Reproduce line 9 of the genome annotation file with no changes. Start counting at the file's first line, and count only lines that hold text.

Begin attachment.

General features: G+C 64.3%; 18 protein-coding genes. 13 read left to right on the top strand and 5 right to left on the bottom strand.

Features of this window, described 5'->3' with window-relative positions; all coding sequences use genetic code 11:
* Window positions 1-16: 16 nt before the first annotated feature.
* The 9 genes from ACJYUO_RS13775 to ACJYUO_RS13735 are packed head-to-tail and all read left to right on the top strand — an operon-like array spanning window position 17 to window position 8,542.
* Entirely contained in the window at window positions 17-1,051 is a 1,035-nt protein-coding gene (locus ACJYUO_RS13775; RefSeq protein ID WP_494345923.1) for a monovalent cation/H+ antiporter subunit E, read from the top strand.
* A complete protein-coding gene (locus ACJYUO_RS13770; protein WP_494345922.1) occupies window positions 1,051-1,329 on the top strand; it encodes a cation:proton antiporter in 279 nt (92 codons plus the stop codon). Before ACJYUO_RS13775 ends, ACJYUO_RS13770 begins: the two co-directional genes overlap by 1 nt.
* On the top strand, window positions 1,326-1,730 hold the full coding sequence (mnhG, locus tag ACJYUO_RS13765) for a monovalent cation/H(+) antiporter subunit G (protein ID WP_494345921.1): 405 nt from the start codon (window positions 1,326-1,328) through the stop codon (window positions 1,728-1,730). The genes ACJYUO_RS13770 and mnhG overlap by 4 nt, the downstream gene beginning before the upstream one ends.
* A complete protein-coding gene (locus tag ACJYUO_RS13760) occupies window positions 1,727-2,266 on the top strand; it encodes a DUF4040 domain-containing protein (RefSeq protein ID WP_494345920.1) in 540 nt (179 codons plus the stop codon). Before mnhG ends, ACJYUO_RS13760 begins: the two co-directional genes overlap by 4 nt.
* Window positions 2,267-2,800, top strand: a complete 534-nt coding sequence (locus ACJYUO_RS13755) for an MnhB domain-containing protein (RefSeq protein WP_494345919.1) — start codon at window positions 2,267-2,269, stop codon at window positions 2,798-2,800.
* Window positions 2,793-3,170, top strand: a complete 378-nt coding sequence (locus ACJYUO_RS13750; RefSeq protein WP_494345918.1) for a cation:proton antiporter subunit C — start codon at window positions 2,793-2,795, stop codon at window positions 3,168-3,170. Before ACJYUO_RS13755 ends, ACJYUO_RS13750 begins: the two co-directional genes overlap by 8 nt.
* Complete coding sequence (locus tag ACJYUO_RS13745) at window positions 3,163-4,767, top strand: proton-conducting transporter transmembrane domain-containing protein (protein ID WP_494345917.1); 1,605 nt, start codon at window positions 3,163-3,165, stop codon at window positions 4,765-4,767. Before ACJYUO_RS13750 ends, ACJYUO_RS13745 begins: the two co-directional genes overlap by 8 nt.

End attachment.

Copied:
* Window positions 2,267-2,800, top strand: a complete 534-nt coding sequence (locus ACJYUO_RS13755) for an MnhB domain-containing protein (RefSeq protein WP_494345919.1) — start codon at window positions 2,267-2,269, stop codon at window positions 2,798-2,800.